The Poetry of Brian Langley

 

This poem takes a look at one of the big problems of aging - Alzheimer's Disease.
 

It is a performance poem in which the performer assumes two different identities,
Firstly a rather vague hesitant old gentleman sitting in his chair talking to a visitor -
The second is "Dan", a far more alert individual who is sitting in a different chair, talking to the old chap.    
At the transition,  The performer changes chairs (it is also a good idea to change hats to indicate that it is a different person narrating) 

 

Dinkum Dan

 

Do I recall your name sir?

No – I don’t believe I can

But you bear a strong resemblance

To me best mate Dinkum Dan

 

But you’re many years older

And I wouldn’t be surprised

If you’re a distant relative

But a trifle oversized

 

You look a lot like Dan, you do

But his hair’s thick and black

You’ve hardly any hair at all

Just a little on the back

 

And what you’ve got is mottled grey

But still you look like Dan

You wouldn’t be by any chance

Dinkum Dan’s old man?

 

But no – that cant be right I know

Dan told me just last week

His dad drowned a few years back

When he tried to swim the creek

 

Was just a couple of years ago

The year the floods came down

The year, that Queen Elizabeth

Inherited the crown

 

My God, she looked a treat she did

I wonder how she’ll go

Her and that young Philip bloke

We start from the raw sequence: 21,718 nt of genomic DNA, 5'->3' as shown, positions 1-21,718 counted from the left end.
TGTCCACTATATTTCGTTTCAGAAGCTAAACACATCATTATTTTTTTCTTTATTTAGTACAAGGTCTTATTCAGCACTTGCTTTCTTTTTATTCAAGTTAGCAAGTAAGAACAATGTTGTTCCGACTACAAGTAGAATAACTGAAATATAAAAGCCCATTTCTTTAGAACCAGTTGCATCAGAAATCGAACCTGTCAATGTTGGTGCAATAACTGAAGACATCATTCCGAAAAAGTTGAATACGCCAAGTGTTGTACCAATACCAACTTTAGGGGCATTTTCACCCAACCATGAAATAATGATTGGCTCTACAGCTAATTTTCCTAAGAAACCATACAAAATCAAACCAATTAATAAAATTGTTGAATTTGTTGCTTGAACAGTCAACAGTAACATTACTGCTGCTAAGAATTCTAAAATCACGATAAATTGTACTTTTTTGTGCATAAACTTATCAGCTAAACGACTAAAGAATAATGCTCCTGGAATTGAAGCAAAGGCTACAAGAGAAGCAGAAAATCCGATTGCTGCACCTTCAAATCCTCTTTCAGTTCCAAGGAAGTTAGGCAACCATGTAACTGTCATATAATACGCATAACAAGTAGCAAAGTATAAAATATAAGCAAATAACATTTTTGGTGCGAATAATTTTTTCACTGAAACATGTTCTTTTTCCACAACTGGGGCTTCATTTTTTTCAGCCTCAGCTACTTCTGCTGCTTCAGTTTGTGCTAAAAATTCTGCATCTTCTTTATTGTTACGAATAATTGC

I’ve heard he’s Greek you know

 

Dan, he said he’ll go one day

To Greece, that’s what he said

Was just last week he told us

Me and Jim and Fred

 

He sprung it on us, sudden like

I dunno why he did

But I bet him that he wouldn’t go

I bet him half a quid

 

You know I call him Dinkum

‘Cos he never tells the truth

And I reckon that me money’s safe

Now he’s goin out with Ruth

 

Do you remember Ruthie Jones

That skinny little tart

Well she’s turned out quite a looker

But I think she’ll break his heart

 

‘Cos sheilas break up friendships

But I don’t believe she can

For we’ll stay mates forever

Just me and Dinkum Dan

 

I told him, just the other day

I told him, Dan I said

Don’t let that sheila Ruthie Jones

Put marriage in your head

 

For married blokes you rarely see

They’re home with kids and wife

They don’t see much of former mates

They’ve got a different life

 

What is your name? – I cant recall

Have I met you before

And who’s that woman over there

Just standing by the door

 

I’m feeling rather sleepy now

I’ll have a nap I think

Me best mate Dan is coming round

We’ll go and have a drink

 

…ooo…

 

He turned and faced the other way

I was glad he didn’t know

That tears trickled down my cheeks

As I stood up to go

 

She came across and took my hand.

Then Ruth, she said to me

"It makes me sad to see him so

Lets go and have some tea

 

And we can sit and talk about

When he was our best man

Fifty years ago tomorrow

When we married, Dinkum Dan"

 

 

     © Brian Langley  Feb 2005

 

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